CPR Now "Hands Only"

New guidelines could help people get over their fear of helping a person in a life-threatening emergency.

It has to do with cardio pulmonary resuscitation, or CPR. For many people, the mouth-to-mouth breathing involved could be a deterrent to helping a person in need. New guidelines from the American Heart Association say the breathing may not be needed after all.

Darlene Whitlock, RN, education coordinator for Stormont-Vail TraumaCare, says new studies show chest compressions alone may be just as effective as chest compressions done with rescue breathing.

Whitlock says the most important thing to do when you see someone suffering a cardiac emergency is to help them. She says the first thing to do is call 911 to get an ambulance on the way. Then, if there are no signs of life, such as breathing, movement or noise, start CPR. Under the new guidelines for adults, that means you can skip the breathing, and just do compressions.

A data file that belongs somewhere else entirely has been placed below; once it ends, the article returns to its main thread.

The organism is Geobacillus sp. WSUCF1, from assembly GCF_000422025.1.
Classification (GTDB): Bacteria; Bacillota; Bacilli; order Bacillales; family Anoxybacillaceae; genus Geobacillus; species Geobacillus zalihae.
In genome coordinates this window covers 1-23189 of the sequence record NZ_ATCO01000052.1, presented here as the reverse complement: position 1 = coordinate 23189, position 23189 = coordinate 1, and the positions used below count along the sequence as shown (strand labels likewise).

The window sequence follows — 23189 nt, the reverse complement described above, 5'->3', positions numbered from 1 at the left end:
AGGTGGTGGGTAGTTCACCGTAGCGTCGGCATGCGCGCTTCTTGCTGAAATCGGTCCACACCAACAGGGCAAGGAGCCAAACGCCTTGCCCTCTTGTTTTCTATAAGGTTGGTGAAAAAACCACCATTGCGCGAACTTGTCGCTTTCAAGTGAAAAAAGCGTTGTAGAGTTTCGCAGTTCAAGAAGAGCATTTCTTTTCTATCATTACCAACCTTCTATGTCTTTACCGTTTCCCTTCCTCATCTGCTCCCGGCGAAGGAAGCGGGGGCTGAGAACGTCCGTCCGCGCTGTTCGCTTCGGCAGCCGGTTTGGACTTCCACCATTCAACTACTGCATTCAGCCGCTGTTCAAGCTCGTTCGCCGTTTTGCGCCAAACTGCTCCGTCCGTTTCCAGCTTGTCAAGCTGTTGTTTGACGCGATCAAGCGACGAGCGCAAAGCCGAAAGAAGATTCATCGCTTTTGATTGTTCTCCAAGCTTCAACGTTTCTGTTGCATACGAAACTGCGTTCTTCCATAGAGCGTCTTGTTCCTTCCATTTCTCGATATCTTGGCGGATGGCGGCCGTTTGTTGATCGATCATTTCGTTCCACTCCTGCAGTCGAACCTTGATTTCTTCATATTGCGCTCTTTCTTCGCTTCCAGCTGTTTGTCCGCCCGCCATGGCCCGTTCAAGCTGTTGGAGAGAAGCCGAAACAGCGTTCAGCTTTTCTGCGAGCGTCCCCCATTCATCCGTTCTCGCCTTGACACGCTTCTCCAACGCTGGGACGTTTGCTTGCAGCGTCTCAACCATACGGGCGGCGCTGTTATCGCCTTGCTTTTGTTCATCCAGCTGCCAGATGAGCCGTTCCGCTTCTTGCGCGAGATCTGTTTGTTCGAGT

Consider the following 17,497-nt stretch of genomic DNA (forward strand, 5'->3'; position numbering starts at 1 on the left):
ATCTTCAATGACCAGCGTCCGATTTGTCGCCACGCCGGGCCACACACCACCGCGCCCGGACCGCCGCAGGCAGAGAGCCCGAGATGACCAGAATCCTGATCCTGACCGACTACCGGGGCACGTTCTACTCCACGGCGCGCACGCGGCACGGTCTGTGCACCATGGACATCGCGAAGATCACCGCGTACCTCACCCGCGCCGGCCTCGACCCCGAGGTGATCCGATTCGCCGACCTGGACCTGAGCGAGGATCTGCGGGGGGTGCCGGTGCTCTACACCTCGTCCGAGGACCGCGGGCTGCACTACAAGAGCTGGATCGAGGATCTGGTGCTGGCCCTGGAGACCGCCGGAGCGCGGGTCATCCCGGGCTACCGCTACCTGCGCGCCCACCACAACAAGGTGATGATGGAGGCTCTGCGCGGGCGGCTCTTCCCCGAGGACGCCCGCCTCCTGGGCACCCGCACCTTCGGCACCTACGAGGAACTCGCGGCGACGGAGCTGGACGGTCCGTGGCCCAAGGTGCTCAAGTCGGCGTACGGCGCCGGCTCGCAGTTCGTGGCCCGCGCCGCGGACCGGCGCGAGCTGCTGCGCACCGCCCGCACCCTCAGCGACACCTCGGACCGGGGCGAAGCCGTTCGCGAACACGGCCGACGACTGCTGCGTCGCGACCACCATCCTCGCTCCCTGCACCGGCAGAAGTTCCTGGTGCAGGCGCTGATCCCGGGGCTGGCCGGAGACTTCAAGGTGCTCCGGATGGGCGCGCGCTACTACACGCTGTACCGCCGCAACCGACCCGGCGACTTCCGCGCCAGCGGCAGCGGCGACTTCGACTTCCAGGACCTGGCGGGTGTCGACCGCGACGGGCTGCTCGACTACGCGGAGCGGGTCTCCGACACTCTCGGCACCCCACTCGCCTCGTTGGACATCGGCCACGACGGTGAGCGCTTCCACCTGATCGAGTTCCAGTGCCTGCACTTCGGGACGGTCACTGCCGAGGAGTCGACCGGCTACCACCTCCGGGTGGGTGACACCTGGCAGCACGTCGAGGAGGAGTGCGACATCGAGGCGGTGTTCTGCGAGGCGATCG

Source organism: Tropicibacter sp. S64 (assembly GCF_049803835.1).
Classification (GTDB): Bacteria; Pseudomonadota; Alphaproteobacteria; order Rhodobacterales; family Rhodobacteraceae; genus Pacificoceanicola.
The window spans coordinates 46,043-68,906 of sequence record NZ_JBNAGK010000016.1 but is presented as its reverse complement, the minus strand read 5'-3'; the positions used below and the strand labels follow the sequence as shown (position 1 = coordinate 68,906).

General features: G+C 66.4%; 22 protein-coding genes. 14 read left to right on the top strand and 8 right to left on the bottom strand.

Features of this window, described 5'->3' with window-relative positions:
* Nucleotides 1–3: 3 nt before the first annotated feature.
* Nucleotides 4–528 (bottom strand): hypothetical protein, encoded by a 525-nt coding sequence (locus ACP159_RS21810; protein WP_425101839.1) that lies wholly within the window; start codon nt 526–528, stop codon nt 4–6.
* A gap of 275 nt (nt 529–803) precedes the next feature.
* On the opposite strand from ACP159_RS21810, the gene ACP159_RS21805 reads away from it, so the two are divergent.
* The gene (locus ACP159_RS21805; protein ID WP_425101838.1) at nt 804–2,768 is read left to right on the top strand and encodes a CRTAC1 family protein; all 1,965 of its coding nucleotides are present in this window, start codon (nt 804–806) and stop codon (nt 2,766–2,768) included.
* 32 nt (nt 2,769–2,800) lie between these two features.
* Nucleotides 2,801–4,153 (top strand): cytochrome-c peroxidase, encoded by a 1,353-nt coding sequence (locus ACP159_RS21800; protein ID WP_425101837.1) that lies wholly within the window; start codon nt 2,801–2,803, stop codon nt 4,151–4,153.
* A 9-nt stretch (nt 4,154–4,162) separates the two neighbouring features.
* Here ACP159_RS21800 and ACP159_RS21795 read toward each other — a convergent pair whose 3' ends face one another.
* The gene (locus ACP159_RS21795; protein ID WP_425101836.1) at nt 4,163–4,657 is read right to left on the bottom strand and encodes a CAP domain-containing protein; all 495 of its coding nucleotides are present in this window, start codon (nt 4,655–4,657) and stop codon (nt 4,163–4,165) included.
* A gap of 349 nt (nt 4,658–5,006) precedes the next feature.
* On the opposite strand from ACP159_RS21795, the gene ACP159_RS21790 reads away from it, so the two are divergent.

Whitlock says the compressions are basically using the heels of two hands and pressing on the center of a person's chest about a hundred times a minute. She says you should push hard, push fast and allow the chest to recoil. She says the action of the compressions moves the blood around the body and to the vital organs, potentially keeping any damage from ocurring until the heart can be restarted.

Whitlock is convinced the "hands-only" guidelines will make people more likely to step up in an emergency. She says it lets people know there is something they can do to help that they're not necessarily adverse to doing.

Trained professionals will still use rescue breathing. Whitlock recommends people take a CPR class so they're best prepared to help in an emergency.

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